Luke would mark desirable trees with a band of red paint to indicate that they should be retained. That fall, the ITC crew would remove the unmarked trees and shrubs–the undesirable species. Then, prescribed burns would be conducted in 2018, 2019, and 2020 (and then periodically for maintenance) to kill invasive species and promote oak regeneration and prairie vigor.

A dramatic change in the landscape began in late November of 2017, as the crew from ITC Midwest arrived with chainsaws, wood chippers, skid steers, and bucket trucks to propel the restoration into action. For three weeks, they cut, chipped, shredded, piled, and pruned. Neighbors even pitched in, helping to haul away elm, ash, mulberry, and hackberry firewood from the site to reduce fuel load (and smoke on the highway during burning) and speed up the restoration process.

Post-restoration, the shagbark hickories and bur, white, black, and red oaks have sufficient sunlight to begin growing healthier lateral branches. (December 2017)

The spare aesthetic of a recently restored savanna can sometimes surprise landowners who have become accustomed to a dense woodland. Paul recalled, “In the past, that area has felt far too cluttered, with so much undergrowth–probably the honeysuckle.” He notes that it was a big change on the landscape, but, “One thing I like about it already is that I have a much better view. With things more open, it is a very nice walk along there, and you can see in all directions now; beautiful woodlands of various types–my central woods, the savanna pasture across the road, and the rest of the East Indian Creek valley.”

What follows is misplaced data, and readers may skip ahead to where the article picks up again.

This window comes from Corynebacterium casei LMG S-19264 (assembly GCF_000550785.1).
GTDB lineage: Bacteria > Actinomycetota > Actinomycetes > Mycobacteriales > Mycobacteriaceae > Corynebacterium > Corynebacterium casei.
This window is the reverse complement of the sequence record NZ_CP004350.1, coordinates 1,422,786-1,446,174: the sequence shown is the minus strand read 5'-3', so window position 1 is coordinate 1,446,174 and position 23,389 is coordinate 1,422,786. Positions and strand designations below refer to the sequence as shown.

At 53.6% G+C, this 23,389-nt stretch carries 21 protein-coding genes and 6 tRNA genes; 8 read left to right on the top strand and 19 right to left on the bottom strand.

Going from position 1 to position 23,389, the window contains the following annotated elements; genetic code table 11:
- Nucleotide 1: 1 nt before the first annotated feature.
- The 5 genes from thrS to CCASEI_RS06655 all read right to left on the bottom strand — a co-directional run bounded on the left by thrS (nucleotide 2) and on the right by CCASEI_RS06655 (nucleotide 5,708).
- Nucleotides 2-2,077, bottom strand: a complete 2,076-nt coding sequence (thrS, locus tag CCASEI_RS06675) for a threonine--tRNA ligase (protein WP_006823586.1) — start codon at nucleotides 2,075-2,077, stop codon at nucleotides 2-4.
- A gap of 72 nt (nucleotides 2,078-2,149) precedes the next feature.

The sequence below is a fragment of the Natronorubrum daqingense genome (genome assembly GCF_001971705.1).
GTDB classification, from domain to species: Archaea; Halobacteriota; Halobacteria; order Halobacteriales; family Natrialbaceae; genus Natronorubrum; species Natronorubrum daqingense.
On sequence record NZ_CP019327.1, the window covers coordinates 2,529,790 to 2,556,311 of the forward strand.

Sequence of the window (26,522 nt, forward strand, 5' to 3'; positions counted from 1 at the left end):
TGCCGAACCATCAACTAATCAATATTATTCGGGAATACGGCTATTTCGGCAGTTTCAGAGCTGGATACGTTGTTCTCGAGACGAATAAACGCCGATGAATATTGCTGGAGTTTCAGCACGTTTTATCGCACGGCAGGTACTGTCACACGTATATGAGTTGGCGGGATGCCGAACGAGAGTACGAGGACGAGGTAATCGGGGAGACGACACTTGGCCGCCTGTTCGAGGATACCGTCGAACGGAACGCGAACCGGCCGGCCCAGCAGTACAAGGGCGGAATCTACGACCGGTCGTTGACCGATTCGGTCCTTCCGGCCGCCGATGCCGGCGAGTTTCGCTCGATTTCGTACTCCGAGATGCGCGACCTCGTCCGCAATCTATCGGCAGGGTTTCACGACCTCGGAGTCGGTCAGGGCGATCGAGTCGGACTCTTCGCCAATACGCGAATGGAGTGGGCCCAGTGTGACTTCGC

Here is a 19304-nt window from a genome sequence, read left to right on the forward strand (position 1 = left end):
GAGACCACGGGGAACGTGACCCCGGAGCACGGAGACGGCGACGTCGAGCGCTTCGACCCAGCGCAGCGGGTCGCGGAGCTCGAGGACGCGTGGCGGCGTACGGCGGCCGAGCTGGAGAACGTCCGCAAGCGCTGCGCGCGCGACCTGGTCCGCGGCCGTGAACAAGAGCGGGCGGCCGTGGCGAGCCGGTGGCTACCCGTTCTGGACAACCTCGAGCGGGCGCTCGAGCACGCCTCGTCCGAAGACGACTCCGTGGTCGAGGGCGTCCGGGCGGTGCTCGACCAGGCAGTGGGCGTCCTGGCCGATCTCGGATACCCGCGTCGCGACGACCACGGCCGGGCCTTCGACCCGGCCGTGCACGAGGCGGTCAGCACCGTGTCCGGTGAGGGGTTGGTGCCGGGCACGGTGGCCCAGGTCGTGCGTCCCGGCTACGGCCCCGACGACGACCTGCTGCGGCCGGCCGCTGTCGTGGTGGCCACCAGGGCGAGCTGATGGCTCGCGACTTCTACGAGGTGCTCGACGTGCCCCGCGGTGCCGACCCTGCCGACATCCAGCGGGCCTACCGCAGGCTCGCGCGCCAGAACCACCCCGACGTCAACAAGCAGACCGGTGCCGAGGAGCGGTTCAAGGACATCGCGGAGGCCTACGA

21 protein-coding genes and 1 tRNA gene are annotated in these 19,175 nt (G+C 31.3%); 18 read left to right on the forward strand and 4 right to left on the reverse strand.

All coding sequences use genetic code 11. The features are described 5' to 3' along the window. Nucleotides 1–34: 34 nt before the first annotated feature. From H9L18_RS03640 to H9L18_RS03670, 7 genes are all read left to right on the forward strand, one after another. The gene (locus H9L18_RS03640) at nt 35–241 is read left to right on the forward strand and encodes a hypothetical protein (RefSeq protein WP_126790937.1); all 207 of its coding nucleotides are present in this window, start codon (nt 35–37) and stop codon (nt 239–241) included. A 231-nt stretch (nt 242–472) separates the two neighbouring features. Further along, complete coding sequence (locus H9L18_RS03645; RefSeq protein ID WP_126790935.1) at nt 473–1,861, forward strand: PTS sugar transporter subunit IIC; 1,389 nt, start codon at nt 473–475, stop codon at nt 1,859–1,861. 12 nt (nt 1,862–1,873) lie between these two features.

Over the long-term, Paul is glad to have another ecosystem represented on his farm, but his connection to the land extends far beyond that. “I would like to enjoy more native plants there and see the changes and increase in diversity. My dad made a point of knowing the names for many different plant species out there, and that is something I would like to learn as well.”

Since ITC Midwest first contacted Paul back in 2016, the remnant beneath the transmission lines has become a perceptibly different kind of woodland. Paul is excited to see the new growth return to the trees this spring as they begin to reclaim and fill in the space, refined by coming years of prescribed fire.

As a relatively young landowner, Paul has the opportunity to take a long view of the growth of the woodland. “There are other trees on the property where I can look back and see the difference between my childhood and now. I think it will be nice in the long-term to see that with the oaks as well, and see them change over time.”